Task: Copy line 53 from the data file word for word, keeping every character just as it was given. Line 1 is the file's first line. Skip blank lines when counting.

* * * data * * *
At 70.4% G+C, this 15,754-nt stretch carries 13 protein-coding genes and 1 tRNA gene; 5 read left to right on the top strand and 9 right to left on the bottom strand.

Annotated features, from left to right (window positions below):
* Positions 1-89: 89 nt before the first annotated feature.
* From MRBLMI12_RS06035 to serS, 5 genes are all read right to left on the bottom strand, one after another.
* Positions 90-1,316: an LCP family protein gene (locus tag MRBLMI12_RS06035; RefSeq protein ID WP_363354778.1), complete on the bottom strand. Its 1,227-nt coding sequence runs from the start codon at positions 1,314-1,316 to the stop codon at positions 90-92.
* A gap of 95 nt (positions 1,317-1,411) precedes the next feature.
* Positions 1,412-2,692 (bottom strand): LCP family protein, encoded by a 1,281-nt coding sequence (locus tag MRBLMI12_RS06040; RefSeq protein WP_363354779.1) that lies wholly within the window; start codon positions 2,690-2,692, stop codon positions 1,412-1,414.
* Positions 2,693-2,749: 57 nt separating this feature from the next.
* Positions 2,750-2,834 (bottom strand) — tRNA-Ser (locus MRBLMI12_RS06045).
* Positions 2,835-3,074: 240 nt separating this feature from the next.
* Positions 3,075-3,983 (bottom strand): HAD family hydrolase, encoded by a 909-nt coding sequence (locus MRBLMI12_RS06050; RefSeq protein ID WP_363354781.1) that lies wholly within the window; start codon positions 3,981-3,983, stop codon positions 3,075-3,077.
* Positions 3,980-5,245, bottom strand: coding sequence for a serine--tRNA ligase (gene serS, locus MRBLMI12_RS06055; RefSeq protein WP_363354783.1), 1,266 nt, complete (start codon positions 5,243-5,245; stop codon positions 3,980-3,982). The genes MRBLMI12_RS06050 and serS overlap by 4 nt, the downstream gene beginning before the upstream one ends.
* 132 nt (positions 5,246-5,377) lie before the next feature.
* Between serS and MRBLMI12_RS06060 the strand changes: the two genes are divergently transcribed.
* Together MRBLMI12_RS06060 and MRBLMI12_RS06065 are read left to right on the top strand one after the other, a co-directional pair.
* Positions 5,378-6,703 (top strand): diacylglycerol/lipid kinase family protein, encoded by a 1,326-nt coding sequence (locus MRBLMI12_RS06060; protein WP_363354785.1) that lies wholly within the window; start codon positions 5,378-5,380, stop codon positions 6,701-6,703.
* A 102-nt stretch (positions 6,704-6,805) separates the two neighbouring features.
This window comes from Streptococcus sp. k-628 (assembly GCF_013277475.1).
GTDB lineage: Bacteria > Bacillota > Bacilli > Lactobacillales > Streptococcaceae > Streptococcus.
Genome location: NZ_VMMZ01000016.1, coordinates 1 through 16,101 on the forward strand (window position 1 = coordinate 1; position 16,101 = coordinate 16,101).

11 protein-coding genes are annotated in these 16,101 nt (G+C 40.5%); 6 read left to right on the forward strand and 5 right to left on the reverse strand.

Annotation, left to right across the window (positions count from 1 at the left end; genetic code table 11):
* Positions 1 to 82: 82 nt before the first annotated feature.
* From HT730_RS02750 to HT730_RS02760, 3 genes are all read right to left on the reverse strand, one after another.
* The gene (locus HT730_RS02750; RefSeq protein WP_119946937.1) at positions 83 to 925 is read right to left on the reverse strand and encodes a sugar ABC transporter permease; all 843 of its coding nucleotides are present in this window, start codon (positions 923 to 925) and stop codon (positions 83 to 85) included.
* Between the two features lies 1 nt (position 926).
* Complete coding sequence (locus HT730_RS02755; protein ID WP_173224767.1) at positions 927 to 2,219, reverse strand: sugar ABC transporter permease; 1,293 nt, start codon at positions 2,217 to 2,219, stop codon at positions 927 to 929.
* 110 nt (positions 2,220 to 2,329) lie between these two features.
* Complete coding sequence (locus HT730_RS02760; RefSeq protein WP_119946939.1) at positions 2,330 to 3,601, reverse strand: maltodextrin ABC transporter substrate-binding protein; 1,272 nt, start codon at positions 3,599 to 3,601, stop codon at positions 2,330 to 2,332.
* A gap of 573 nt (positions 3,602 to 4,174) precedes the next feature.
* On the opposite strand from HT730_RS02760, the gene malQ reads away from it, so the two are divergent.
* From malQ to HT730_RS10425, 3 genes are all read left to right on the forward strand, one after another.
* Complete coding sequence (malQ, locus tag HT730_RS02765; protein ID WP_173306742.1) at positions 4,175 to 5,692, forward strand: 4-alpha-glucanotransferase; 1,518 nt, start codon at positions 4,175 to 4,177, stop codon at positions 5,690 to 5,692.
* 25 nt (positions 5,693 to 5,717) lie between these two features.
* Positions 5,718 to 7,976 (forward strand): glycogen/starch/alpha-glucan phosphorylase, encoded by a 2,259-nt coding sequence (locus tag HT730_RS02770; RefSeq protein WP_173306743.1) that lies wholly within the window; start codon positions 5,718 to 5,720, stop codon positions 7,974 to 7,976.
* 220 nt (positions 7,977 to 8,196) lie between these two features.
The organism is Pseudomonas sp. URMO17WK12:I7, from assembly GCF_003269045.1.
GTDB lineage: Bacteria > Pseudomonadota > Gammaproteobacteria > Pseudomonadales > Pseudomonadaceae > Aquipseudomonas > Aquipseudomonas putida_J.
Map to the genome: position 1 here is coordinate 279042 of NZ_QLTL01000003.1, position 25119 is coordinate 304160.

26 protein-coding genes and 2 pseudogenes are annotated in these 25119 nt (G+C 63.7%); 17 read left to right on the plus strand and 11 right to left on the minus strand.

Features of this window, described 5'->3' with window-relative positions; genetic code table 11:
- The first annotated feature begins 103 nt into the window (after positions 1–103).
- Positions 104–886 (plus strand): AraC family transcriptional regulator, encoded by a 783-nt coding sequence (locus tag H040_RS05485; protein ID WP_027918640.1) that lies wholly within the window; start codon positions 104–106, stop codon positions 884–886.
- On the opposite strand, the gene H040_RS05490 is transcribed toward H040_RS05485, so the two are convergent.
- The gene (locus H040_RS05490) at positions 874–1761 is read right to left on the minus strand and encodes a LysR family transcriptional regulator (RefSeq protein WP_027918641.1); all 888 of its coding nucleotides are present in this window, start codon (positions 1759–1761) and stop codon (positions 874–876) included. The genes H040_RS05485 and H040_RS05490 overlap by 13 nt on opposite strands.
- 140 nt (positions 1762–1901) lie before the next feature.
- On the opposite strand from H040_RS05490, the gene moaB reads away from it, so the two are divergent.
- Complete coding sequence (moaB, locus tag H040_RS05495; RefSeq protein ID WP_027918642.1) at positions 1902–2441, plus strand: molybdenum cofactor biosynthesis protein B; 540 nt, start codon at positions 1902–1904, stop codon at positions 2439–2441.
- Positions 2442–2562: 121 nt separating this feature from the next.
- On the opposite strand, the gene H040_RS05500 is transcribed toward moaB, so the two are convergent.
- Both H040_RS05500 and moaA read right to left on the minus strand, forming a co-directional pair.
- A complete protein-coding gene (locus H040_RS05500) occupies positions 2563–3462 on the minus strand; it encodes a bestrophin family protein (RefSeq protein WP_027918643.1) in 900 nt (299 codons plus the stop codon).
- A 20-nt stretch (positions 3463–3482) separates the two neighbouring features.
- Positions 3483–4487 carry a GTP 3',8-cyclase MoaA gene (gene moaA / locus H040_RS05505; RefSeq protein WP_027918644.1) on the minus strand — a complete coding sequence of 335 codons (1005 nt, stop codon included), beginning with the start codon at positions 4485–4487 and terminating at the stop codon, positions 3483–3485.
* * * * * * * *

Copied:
- A 20-nt stretch (positions 3463–3482) separates the two neighbouring features.